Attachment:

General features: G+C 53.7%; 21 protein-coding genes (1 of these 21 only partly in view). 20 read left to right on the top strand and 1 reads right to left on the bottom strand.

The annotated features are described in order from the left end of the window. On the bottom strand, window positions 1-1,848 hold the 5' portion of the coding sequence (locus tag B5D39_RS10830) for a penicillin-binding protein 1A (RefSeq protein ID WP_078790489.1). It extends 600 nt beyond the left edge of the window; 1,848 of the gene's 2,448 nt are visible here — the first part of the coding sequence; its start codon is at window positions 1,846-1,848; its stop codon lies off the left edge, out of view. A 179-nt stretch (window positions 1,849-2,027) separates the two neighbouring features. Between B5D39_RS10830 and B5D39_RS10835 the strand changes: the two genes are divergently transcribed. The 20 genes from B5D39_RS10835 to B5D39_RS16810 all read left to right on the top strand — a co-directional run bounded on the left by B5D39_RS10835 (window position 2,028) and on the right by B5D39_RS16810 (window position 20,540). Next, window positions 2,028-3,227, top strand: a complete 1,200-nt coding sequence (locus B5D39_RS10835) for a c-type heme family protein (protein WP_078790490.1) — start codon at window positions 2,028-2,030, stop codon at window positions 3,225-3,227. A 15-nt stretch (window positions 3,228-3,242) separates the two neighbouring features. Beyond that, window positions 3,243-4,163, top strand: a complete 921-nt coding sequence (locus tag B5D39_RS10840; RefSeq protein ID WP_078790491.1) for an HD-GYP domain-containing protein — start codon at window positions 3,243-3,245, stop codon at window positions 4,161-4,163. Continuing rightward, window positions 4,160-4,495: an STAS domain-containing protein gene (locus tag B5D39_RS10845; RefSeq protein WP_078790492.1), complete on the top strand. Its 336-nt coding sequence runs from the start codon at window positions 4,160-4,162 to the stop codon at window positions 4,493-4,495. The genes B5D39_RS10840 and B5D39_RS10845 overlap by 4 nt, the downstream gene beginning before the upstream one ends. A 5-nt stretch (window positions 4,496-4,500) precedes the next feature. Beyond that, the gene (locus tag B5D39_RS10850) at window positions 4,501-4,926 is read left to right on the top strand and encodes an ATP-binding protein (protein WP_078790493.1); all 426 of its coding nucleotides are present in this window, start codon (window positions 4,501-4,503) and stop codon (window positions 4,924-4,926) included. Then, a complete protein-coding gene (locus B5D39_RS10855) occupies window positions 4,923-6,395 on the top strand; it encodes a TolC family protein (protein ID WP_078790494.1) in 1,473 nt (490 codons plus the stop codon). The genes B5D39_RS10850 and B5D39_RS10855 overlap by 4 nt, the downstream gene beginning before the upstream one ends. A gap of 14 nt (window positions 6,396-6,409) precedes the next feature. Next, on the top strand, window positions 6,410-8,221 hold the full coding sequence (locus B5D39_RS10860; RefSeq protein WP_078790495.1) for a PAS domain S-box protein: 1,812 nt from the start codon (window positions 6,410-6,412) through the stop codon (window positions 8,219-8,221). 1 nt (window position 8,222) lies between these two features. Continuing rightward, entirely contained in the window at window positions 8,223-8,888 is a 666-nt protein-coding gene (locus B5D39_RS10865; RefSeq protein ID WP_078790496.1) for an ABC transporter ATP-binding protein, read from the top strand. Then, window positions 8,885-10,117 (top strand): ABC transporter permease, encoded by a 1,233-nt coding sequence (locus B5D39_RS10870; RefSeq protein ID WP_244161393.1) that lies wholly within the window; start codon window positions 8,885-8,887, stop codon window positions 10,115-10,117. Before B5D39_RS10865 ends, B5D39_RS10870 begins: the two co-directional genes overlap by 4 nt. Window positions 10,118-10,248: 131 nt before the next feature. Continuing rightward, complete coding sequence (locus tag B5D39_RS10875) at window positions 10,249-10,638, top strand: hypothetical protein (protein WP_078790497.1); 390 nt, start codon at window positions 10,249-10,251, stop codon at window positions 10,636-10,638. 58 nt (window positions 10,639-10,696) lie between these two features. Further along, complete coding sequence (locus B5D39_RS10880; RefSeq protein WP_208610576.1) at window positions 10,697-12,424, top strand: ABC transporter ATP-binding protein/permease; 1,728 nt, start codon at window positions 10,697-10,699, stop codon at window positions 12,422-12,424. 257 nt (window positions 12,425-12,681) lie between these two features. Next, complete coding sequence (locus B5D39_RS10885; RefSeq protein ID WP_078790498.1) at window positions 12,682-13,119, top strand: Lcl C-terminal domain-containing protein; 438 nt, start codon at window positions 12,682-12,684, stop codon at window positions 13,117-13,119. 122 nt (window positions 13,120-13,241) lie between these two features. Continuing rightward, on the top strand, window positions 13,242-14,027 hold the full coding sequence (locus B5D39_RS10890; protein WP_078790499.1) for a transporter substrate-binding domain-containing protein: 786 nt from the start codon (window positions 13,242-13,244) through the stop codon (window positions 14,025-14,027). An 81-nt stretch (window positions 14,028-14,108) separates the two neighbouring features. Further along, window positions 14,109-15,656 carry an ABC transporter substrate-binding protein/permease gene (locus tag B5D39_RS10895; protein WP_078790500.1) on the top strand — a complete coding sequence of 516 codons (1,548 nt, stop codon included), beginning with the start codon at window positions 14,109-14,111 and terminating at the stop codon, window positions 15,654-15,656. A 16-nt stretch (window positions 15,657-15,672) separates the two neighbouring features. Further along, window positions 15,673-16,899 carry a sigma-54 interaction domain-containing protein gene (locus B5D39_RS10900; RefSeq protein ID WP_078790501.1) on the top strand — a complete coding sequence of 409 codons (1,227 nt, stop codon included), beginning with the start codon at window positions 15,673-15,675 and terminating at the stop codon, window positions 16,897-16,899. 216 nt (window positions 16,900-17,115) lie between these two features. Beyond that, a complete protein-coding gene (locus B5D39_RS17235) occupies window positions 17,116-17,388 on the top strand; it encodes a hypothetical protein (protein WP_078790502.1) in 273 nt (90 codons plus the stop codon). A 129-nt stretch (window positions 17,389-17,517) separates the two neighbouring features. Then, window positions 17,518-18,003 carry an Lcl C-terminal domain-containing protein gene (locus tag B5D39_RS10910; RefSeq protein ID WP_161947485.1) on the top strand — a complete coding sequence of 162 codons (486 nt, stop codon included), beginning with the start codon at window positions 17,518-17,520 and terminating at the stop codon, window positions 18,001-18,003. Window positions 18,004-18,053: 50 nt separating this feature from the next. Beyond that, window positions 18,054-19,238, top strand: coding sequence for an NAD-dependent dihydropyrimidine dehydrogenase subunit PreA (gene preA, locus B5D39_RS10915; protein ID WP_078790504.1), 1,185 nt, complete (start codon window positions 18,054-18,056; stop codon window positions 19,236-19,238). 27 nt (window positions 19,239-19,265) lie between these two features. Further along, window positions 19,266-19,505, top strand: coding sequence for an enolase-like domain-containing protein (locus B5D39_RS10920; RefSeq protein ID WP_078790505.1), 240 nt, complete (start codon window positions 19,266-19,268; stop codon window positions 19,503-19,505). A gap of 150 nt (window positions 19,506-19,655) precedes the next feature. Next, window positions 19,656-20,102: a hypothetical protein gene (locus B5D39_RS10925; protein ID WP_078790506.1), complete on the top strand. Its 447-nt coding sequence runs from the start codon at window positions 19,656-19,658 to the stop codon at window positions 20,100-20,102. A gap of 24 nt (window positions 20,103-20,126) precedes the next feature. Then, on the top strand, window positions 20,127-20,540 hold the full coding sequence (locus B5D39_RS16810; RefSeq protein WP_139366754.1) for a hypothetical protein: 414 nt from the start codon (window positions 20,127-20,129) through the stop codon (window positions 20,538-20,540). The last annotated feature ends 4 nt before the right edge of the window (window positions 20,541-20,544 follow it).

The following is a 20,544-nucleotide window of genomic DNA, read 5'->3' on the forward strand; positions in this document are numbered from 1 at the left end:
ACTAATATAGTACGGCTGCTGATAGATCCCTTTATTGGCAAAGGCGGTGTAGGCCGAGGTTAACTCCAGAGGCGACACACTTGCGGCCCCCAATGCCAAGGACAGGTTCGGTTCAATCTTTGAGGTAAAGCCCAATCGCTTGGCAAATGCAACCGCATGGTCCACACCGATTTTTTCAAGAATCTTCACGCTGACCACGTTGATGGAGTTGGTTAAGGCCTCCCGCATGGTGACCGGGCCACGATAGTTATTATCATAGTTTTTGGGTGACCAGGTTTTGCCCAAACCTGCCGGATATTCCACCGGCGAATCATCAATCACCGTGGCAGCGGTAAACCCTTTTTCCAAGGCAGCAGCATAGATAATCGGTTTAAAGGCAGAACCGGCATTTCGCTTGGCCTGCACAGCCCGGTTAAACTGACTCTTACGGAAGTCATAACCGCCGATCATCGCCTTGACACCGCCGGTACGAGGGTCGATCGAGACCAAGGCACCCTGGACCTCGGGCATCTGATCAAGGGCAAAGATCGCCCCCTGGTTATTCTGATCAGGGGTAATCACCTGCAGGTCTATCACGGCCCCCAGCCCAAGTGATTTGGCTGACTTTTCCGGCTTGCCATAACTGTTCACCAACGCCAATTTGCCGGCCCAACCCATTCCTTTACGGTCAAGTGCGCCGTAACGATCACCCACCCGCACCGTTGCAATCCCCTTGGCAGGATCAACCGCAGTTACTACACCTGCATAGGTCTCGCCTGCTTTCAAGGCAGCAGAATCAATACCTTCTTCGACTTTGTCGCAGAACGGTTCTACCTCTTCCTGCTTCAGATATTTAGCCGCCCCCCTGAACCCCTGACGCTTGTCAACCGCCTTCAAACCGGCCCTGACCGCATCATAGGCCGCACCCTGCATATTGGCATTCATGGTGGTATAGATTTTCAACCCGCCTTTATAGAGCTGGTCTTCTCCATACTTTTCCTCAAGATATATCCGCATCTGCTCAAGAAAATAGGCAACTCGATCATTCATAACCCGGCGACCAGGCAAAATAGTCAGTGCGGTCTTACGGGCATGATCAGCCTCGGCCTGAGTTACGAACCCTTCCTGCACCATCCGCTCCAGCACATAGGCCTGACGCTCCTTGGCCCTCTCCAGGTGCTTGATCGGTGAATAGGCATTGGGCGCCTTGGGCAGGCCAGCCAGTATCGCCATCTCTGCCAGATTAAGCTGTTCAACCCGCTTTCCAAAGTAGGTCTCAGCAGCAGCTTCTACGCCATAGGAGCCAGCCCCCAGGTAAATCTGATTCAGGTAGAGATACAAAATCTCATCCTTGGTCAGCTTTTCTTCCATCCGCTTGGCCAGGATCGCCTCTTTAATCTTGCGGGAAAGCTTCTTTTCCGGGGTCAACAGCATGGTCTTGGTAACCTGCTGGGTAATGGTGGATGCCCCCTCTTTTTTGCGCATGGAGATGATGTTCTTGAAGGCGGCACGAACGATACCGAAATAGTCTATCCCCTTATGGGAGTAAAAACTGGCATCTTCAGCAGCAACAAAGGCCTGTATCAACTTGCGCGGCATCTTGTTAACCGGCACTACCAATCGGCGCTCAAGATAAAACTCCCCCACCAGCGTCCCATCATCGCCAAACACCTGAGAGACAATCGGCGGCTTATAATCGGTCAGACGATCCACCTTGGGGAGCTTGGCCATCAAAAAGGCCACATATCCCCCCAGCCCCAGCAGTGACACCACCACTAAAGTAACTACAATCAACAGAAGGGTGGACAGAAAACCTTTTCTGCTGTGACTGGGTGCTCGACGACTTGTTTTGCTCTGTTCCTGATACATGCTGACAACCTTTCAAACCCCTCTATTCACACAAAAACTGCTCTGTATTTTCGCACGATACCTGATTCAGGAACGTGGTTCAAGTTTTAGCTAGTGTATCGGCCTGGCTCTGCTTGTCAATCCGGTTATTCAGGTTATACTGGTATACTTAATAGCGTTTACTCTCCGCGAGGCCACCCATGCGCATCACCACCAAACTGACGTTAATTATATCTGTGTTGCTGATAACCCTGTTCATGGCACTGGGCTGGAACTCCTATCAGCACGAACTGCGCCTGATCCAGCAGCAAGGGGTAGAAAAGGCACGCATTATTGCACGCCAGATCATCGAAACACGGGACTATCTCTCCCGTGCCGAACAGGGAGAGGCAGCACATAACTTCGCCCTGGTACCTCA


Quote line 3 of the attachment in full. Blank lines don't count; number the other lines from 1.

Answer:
The following is a 20,544-nucleotide window of genomic DNA, read 5'->3' on the forward strand; positions in this document are numbered from 1 at the left end: